It is another object of the present invention to provide a novel and unobvious apparatus useful for playing a game, which apparatus combines skills involved in playing two previously unrelated, but commonly known games.

It is yet another object of the present invention to provide a novel and unobvious apparatus useful for playing a game which can be played and enjoyed by persons of widely varying game skills, physical dexterity, etc.

It is another object of the present invention to provide a novel and unobvious method for playing a game, which method combines skills involved in playing golf and billiards.

It is yet another object of the present invention to provide a novel and unobvious method for playing a game, which method involves the use of golf clubs, a ground-level pool table-like apparatus, and golf balls to play a game similar tobilliards.

Applicant's invention provides a gound-level billiard table-like apparatus for use in playing a novel game which combines the putting skill of golf and the game objectives of billiards.


FIG. 1 is a perspective view of the preferred embodiment of the "table" portion of Applicant's game apparatus.

FIG. 2 is a top plan view of the "table" of FIG. 1.


Referring to FIG. 1, the principle component of Applicant's game apparatus is a "table" which is referenced by the numeral 10. "Table" 10 is not actually a table at all, but is a ground or floor level platform upon which Applicant's gamingmethod is played. Table 10 is called a "table" simply because it obviously resembles a billiards table.

Applicant's game is played using golf putting clubs 12 and golf balls 14. Golf balls 14 are colored and numbered in the same manner as billiard balls. The color and graphics on the preferred embodiment of golf balls 14 are impregnated into theskin of each ball, rather than painted. Any painted surface on the golf balls 14 will chip through normal use. Golf balls of the preferred embodiment have been manufactured by the Best Golf Balls company of Genoa, Ill. 60135. It is envisioned thatvirtually any billiards game can be adapted for play using Applicant's table 10 with the respective rules being essentially unchanged.

Table 10 comprises four corner ball ports 16 and two side ball ports 18. The ball ports 16 and 18 of the preferred embodiment are formed of high density polyethylene plastic. The ball ports 16 and 18 of the preferred embodiments were vacuumformed.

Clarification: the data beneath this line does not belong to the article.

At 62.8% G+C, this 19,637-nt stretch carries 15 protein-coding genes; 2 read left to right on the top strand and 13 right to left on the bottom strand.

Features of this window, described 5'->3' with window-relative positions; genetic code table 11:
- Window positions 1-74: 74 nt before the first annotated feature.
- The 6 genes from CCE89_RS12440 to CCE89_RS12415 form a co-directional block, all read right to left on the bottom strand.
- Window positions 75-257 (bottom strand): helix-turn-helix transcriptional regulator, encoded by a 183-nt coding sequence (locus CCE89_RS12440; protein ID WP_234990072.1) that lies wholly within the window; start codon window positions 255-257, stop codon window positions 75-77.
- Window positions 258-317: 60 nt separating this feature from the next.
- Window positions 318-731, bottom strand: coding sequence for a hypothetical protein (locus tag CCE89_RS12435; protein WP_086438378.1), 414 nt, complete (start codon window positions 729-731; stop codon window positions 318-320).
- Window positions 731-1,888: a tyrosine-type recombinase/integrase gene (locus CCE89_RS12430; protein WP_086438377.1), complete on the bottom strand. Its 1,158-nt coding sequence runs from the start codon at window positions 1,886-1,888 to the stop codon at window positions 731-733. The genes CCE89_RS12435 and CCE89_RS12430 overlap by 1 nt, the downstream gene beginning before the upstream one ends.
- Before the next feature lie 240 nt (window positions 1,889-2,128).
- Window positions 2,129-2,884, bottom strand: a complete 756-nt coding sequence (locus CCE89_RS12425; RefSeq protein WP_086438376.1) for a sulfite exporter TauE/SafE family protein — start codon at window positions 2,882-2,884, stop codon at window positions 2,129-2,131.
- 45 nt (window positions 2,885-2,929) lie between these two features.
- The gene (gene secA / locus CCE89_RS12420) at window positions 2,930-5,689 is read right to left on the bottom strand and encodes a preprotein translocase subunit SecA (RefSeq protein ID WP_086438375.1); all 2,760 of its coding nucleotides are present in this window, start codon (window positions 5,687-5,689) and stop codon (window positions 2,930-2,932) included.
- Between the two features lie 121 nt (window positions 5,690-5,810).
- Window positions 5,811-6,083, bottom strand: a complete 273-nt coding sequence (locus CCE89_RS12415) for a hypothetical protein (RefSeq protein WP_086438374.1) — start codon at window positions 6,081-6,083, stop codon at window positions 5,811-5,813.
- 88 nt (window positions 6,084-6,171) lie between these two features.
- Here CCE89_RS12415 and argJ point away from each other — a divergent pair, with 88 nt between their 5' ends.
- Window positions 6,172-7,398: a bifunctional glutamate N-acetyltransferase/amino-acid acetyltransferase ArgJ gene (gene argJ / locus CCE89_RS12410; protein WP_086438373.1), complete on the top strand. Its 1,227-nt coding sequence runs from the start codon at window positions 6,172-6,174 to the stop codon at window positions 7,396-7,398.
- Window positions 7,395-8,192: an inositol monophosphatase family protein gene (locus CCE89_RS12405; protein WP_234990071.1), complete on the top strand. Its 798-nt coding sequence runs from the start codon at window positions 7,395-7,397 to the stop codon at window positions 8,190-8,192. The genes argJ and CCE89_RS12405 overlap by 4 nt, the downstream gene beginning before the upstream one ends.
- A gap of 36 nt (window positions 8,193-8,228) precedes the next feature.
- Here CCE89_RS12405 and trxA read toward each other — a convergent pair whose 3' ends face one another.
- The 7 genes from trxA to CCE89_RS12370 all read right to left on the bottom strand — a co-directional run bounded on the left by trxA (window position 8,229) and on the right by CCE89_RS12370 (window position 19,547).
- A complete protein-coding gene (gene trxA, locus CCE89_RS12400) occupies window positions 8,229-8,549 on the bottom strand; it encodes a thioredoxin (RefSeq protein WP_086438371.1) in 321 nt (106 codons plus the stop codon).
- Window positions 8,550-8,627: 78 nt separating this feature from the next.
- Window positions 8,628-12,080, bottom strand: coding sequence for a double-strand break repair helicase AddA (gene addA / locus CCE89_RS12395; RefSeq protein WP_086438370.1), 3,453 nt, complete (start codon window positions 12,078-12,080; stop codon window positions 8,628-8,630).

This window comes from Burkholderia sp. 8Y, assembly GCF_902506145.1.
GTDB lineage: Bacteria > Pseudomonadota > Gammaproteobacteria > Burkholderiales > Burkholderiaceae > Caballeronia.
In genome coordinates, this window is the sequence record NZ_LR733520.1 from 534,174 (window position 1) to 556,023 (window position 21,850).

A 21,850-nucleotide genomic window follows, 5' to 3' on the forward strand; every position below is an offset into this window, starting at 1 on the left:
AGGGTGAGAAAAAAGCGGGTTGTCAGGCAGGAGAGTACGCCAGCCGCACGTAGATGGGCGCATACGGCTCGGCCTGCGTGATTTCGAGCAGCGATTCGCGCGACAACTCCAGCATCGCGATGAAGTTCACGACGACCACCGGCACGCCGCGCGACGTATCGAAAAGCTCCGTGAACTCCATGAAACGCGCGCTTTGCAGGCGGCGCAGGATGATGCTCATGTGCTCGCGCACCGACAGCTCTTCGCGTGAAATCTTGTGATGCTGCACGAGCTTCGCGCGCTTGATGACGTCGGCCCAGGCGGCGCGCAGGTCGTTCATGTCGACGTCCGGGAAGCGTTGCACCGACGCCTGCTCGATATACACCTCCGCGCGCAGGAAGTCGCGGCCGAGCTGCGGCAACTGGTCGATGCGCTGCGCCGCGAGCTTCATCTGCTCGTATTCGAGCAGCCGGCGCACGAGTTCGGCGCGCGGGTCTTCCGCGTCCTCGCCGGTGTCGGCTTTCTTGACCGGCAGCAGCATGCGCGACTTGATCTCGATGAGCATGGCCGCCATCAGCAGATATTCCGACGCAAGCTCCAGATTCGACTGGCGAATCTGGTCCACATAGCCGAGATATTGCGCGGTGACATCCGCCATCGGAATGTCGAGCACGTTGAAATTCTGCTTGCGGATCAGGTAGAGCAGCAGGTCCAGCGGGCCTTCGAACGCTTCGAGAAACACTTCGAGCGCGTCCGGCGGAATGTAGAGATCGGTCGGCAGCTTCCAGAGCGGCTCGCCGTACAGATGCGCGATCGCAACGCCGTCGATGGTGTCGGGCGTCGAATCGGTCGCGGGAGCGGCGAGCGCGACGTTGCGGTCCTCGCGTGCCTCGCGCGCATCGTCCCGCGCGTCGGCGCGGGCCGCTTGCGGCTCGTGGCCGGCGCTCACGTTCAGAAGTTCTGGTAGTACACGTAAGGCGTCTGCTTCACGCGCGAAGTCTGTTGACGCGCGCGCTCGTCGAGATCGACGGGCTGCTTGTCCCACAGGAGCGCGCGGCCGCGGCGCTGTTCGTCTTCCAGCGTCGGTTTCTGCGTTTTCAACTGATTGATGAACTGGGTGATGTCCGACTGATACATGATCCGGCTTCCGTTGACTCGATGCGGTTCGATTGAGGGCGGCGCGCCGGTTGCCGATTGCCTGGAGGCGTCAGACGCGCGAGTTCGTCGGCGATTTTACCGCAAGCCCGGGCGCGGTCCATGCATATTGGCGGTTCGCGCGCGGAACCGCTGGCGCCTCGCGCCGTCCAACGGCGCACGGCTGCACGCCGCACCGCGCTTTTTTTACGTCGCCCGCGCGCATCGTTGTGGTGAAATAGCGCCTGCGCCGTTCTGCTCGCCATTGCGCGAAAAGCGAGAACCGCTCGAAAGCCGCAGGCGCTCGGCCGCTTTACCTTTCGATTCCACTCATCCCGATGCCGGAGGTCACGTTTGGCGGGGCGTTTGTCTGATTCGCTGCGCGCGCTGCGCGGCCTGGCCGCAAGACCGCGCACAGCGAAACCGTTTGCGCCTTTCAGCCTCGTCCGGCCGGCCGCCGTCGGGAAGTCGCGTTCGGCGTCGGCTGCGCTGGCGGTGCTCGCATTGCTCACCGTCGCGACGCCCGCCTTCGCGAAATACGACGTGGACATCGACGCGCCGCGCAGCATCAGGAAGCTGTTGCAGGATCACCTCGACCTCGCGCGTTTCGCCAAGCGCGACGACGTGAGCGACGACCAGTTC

Each ball port 16 and 18 interface with two rails 20. Rails 20 are, in the preferred embodiment, formed from forty-three inch sections of two and one-half inch square, hollow, PVC down spout conduits such as is available from hardware outlets.

Numerous other materials, dimensions and configurations were attempted for rails 20, with only the PVC down-spout sections providing superior re-bounding and ball management characteristics. Solid rails, for example, lacked the resiliency tore-bound the balls properly, and were too weighty for economical shipment and easy assembly and transport by an owner. Taller rails were too obstructive to players, while shorter rails too easily allowed balls to "hop" the rail during normal play.

Each ball port 16 and 18 includes a ball trap portal 22 through which balls 14 pass during play into the hollow interior of each ball port 16 and 18. Also formed into the body of ball ports 16 and 18 are two rail receptacles 24, each sized andshaped to telescopically and snugly receive an end of a rail 20. To insure stability of the ball port 16/18 and rail 20 assembly, rail receptacles 24 should be configured so as to snugly receive at least three inches in length of each rail 20. However,the fit between rails 20 and the rail receptacles 24 should not be so tight as to prevent easy disassembly by users.

A central retrieval port 26 is formed in the top of each ball port 16 and 18 and is intended for users to retrieve balls 14 after each round of play. Both for safety and aesthetic purposes, all surface margins of ball ports 16 and 18 areradiused as shown in the drawings.

Inwardly projecting ridges 28 are formed about the periphery of side walls 30 of each ball port 16 and 18. Ridges 28 serve two purposes: (1) they strengthen the ball ports 16 and 18 as against crushing (as when a player might accidentally stepupon one); and (more importantly) (2) they tend to divert the direction of the rebounding ball 14 such that the ball 14 remains in the ball port 16 or 18 rather than bouncing back onto the playing surface.

The corollary to the felt of a billiards table, in Applicant's preferred embodiment of his table 10, is a five feet by ten feet (5'.times.10') mat 32 which is cut from indoor/outdoor carpet. Mat 32 is, in the preferred embodiment, formed fromsuch carpet as one would expect to see, for example, at a PUTT PUTT miniature golf course.

In certain embodiments of applicants table 10, small cleats (not shown in the drawings) are formed on the lower margins of the ball ports 16 and 18 so as to engage the mat 32 and prevent slippage of the ball port/rail assembly during normal use.

Although the invention has been described with reference to specific embodiments, this description is not meant to be construed in a limited sense. Various modifications of the disclosed embodiments, as well as alternative embodiments of theinventions will become apparent to persons skilled in the art upon the reference to the description of the invention. It is, therefore, contemplated that the appended claims will cover such modifications that fall within the scope of the invention.